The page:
Posted: 22 / 03 / 2021


Article by Aaron Malhotra, Corporate Finance Associate at Sedulo


Often touted as a billion-dollar industry, eSports, the professional competition of playing video games, is one of the most innovative and fast-growing industries. It has witnessed tremendous growth in terms of viewership and revenue over the last few years.


The UK is part of the global eSports growth story, estimated to have grown at an annual average rate of 8.5% between 2016 and 2019. The value of the UK video game market is estimated at £5.7 billion, making it the sixth-largest video game market in the world and accounting for half of the whole UK entertainment market. Irrespective of the current social and political landscape, the UK has done exceptionally well at organising large eSports events and now plans to position itself as a world leader in the growing European eSports industry.

The wider emergence of eSports as a global phenomenon has occurred alongside a number of trends. The developments in audience viewing habits, including the ability to live-stream gameplay through channels such as Twitch and YouTube has enabled the viewership figures to increase significantly. As the global audience of eSports grows towards one billion, revenues from sponsors and licencing deals are pouring in. Even some of the biggest names have invested in eSports teams including former sports stars Michael Jordan and David Beckham, as well as musician Drake.



eSports revenue has experienced substantial growth over the past five years. According to Newzoo (eSports analytics and market research source), global eSports revenue in 2019 was $950.6m and is expected to exceed $1.1 billion in 2020. The UK eSports sector generated around £60m in revenue in 2019, around 8% of the global market. The eSports sector has had an immense impact on the UK economy. The increase in revenue has translated into a number of job opportunities within the sector.

Like many other industries, parts of the eSports industry have been badly disrupted by the COVID-19 pandemic with the cancellation of live events, however some events have continued remotely. During lockdown, several sports delivered eSports alternatives – Formula 1 streamed its first-ever Virtual Grand Prix with races held for every postponed Grand Prix, featuring a number of current F1 drivers. Popular broadcasters including the BBC have turned to eSports to fill their schedule, providing entertainment and engagement for millions of people during lockdown.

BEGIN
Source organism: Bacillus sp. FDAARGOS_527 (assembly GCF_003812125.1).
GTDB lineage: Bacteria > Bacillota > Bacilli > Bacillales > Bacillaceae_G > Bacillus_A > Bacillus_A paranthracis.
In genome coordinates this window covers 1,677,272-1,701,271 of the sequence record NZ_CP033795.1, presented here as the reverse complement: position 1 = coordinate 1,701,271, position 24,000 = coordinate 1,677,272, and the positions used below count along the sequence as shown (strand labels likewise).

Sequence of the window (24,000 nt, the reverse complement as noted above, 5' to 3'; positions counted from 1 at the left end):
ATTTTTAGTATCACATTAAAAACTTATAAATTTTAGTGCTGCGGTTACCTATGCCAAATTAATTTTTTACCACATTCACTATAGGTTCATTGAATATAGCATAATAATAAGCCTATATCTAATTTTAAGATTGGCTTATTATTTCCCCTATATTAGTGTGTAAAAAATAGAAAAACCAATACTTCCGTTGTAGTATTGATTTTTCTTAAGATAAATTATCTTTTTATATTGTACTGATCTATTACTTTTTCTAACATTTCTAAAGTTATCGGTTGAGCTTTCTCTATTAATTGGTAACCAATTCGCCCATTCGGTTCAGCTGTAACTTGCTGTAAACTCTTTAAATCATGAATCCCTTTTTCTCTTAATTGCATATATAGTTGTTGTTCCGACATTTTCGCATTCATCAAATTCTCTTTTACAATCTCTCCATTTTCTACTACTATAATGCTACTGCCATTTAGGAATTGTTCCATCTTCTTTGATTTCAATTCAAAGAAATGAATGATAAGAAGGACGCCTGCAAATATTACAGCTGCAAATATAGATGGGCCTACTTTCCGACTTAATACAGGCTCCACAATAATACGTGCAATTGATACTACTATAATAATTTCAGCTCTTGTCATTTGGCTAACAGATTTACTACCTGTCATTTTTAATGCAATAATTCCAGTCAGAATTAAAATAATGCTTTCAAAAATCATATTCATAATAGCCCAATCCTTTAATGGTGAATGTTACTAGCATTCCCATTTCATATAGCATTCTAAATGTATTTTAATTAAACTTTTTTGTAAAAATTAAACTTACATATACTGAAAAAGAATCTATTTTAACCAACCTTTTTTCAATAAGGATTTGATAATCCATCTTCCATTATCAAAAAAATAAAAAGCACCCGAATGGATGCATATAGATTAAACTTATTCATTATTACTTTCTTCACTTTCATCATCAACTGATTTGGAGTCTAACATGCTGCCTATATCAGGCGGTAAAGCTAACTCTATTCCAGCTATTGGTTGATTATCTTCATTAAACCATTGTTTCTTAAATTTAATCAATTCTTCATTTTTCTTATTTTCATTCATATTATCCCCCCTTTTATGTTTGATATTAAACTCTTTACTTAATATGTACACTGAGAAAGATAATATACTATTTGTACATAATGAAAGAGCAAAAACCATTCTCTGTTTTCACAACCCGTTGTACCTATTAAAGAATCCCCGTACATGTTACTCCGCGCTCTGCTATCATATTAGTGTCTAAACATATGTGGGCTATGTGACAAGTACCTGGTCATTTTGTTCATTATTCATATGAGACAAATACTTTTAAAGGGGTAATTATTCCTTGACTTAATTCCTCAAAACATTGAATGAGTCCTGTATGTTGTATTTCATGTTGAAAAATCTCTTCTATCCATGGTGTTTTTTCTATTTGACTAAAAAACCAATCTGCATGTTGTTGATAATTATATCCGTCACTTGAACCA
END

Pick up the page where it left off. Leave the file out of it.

Impact of Private Equity

The UK is home to several eSports success stories. In 2016, Team Dignitas, founded in 2003 was acquired by the Philadelphia 76ers, making them the first North American sports team to own a UK eSports team. Further investment in UK eSports teams has followed, but now high net worth investors and investors funds are keen to get involved.

Whilst eSports teams seem to dominate the headlines, it takes video game developers, tournament operators, venues and broadcast platforms to create an ecosystem in which eSports can thrive. The technology behind the scenes that makes eSports possible can be just as valuable as the individuals competing.

We are witnessing a rise in eSports-specific private equity funds being established in order to take advantage of the exponential growth in the sector. In the UK, Hiro Capital has launched a €100m fund to invest in innovators in the EU and UK’s video games, eSports and digital sports ecosystem. Private equity funds are looking to seek out the best businesses with strong management teams which they can back for growth. Private Equity becoming a player in eSports will create several opportunities for the sector and the owners of high-quality businesses within the space.